Roman Polanski – Cul-de-sac [+extras] (1966)



A wounded criminal and his dying partner take refuge at a beachfront castle. The owners of the castle, a meek Englishman and his willful French wife, are initially the unwilling hosts to the criminals. Quickly, however, the relationships between the criminal, the wife, and the Englishman begin to shift in humorous and bizarre fashion. Continue reading

José Ramón Larraz – Vampyres (1974)


“The 1970’s was the decade of the gothic lesbian vampire film. The exploitation efforts of Jean Rollin (LIPS OF BLOOD), Jess Franco (VAMPYROS LESBOS), and Hammer (LUST FOR A VAMPIRE) were enormously popular at the time. These films successfully combined the fear of death and eroticism, which struck a cord with male audiences. Many of the films merely hinted at the overt sexuality, and most never fully explored the sexual aspects of the genre’s premise. That all changed in 1974, when upstart Spanish director Jose Ramon Larrez (or Joe as he is called stateside) raised the bar with the ultimate depiction of sex and horror, VAMPYRES. Larrez teamed with producer Brian Smedley-Astin to film their adult vampire epic in England. By the time VAMPYRES was released there, the censors cut out most of the offensive scenes, castrating the power of this artsy exploitation picture. Luckily when the film played the Drive-In circuit in America (as DAUGHTERS OF DRACULA), we got to see what the British audience didn’t–powerful sex trysts and disturbing death scenes. Thanks to Larrez’s scripting and directing skills, VAMPYRES rose to top of its genre. Today, VAMPYRES is a highly regarded classic in Euro horror-circles, and rightly so… Continue reading

Penny Woolcock – The Principles of Lust (2003)

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Crippled by his writer’s block, Paul enters into a new, exciting relationship with risk-taking Billy and super-sexy Juliette. As it becomes increasingly tangled, however, he must choose one of them over the other.

Jamie Russell, wrote:
“Likely to cause a stir because of its explicit scenes of orgies and coke snorting, what really separates The Principles Of Lust from the crowd is its edgy, dark atmosphere that combines conventional Hollywood thrillers about sociopaths – eg. Fight Club, Bad Influence – with a distinctly British, rough and ready feel. Continue reading

Alvin Rakoff – Passport to Shame AKA Room 43 (1958)

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Synopsis by Michael P. Rogers
Before Eddie Constantine became a French pop icon as the slapdash “Lemmy Caution,” he played Johnny, a straightforward London taxi driver. When his new taxi is smashed and he needs a big loan, he agrees to a five-minute marriage to Malou, a naive French girl, so she can become a British citizen. As planned, the two part after the nuptials, not realizing that this has all been rigged as a recruiting scheme by Nick (Herbert Lom), the boss of a Soho prostitution ring. Malou learns of Nick’s plans for her future and tries to escape but is drugged and locked up. With help from the head “girl,” Vicki (Diana Dors), Johnny learns of Malou’s peril, and hatches a plan to free her. This dark action thriller has a few clever twists, and Dors is gorgeous, but her fans may be disappointed at the smallness of her role. Continue reading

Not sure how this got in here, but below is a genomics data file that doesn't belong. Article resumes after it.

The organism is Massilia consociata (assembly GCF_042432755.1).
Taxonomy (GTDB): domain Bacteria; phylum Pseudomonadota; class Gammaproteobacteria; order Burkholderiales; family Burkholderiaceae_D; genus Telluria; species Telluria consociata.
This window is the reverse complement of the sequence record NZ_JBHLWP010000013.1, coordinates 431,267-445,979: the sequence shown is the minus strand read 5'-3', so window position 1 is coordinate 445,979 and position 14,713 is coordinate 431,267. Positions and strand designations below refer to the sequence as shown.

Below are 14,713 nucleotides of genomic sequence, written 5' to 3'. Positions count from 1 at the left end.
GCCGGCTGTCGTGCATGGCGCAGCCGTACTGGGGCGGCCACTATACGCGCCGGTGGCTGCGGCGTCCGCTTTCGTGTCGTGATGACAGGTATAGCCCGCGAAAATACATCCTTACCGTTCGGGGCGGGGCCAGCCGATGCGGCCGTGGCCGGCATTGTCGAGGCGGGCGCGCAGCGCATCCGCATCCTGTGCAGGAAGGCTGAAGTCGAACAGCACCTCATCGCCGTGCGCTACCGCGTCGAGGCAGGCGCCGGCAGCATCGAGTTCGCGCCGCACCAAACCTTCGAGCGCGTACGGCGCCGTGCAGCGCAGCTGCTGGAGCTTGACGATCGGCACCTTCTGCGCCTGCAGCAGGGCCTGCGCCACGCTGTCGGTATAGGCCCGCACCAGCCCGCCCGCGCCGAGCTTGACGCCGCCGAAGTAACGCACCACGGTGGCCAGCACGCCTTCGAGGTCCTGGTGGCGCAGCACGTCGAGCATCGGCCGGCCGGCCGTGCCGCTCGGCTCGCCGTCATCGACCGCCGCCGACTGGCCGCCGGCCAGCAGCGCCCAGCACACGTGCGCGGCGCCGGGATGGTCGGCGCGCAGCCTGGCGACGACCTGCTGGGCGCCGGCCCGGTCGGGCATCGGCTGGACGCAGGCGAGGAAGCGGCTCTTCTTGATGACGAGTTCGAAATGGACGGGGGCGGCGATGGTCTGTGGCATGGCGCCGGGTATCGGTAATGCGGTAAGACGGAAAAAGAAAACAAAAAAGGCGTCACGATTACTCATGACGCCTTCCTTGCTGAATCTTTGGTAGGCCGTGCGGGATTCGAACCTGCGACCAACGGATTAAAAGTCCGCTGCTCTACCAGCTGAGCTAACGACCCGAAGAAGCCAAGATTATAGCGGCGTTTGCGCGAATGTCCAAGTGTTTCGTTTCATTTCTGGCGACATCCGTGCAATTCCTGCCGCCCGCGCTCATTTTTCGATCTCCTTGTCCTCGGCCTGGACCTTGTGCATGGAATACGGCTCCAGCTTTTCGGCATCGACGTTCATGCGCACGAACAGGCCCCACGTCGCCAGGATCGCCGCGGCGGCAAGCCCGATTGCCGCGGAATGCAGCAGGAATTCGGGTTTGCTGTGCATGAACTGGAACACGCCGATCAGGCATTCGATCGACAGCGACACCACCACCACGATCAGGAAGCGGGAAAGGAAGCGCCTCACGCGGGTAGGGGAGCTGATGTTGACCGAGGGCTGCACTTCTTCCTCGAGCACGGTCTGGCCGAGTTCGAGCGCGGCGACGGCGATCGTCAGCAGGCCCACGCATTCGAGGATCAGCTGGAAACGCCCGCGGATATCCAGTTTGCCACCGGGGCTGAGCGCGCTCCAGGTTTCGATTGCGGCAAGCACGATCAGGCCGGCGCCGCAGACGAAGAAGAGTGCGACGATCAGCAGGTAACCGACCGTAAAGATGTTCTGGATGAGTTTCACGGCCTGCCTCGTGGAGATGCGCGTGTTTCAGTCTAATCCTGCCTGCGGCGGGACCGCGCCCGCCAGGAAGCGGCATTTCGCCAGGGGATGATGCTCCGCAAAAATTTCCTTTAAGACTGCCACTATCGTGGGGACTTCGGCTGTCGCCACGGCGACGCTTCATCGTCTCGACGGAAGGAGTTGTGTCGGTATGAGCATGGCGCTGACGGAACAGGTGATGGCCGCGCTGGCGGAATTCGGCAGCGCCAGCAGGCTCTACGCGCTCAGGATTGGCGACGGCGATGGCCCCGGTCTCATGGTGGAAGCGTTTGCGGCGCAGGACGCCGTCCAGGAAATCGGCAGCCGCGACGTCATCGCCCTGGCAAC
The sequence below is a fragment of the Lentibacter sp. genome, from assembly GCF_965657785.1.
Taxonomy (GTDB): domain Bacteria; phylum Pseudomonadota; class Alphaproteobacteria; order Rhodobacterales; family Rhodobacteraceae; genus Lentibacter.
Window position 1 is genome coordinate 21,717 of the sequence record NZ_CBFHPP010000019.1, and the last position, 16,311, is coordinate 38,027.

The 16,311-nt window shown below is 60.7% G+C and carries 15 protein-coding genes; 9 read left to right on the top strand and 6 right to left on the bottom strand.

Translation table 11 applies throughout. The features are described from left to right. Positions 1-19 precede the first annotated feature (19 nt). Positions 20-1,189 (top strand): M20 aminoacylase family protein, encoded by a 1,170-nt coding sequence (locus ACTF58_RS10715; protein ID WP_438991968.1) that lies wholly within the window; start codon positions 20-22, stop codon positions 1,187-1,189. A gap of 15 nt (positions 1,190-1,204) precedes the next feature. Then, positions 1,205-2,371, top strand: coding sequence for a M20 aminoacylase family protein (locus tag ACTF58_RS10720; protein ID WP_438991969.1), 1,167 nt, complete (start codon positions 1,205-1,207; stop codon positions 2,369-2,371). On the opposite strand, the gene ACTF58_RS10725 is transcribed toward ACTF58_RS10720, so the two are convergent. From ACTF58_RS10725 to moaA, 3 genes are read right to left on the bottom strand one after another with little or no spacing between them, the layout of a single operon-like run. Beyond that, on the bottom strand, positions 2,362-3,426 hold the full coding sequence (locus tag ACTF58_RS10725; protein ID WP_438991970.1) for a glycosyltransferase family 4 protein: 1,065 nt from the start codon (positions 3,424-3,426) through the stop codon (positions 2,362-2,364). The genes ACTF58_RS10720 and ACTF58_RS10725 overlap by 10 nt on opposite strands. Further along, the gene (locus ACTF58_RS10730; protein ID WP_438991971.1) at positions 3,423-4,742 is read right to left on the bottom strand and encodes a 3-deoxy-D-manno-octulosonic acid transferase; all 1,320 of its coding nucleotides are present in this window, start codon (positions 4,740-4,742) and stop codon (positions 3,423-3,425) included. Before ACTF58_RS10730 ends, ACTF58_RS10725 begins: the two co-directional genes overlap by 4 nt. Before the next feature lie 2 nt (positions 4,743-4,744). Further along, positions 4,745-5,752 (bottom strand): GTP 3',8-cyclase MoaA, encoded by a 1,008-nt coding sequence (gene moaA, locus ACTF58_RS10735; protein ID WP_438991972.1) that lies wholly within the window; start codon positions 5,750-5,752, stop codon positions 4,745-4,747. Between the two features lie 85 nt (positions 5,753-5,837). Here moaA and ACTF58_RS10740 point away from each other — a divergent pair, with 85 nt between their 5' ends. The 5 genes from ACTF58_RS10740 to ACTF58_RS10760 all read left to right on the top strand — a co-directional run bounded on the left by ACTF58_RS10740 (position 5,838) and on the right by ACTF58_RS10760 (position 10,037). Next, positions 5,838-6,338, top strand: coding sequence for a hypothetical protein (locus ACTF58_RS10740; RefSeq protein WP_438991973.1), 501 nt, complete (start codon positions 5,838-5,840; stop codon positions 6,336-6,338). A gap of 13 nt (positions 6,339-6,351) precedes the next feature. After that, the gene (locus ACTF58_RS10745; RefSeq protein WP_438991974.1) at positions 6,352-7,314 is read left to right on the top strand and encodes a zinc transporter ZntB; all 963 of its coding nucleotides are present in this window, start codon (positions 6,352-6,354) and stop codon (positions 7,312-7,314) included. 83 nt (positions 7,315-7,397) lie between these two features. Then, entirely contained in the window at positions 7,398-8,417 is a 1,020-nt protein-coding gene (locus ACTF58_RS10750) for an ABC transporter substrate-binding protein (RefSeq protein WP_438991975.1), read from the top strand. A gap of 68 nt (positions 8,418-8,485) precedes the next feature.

Alejandro Jodorowsky – The Rainbow Thief (1990)


A petty crook, in search of the proverbial pot of gold at the end of the rainbow, hopes to cash in by befriending the heir to a huge fortune.

Production notes:
This was Jodorowsky’s sixth feature-length film, and his first British film. Filming was carried out in Gdansk, Poland. He was frequently threatened by the producers not to change anything in the script, effectively restraining further artistic involvement from his behalf. Jodorowsky has since disowned the movie. It was released in cinemas in London (May 1990), Italy (Il Ladro dell’arcobaleno, 1990), France (Le voleur d’arc-en-ciel, Paris, 1994) and, after, Spain (El ladrón del Arco iris, Cine Doré, Madrid, 2011); but it was never released in American cinemas.This movie, along with his previous Tusk in 1980, mark his most impersonal work, set far apart from his earlier work. It was discussed along with his other films in the documentary La Constellation Jodorowsky (1994). Continue reading

Alfred Hitchcock – Blackmail (talkie version) (1929)


Alice White is the daughter of a shopkeeper in 1920’s London. Her boyfriend, Frank Webber is a Scotland Yard detective who seems more interested in police work than in her. Frank takes Alice out one night, but she has secretly arranged to meet another man. Later that night Alice agrees to go back to his flat to see his studio. The man has other ideas and as he tries to rape Alice, she defends herself and kills him with a bread knife. When the body is discovered, Frank is assigned to the case, he quickly determines that Alice is the killer, but so has someone else and blackmail is threatened. Continue reading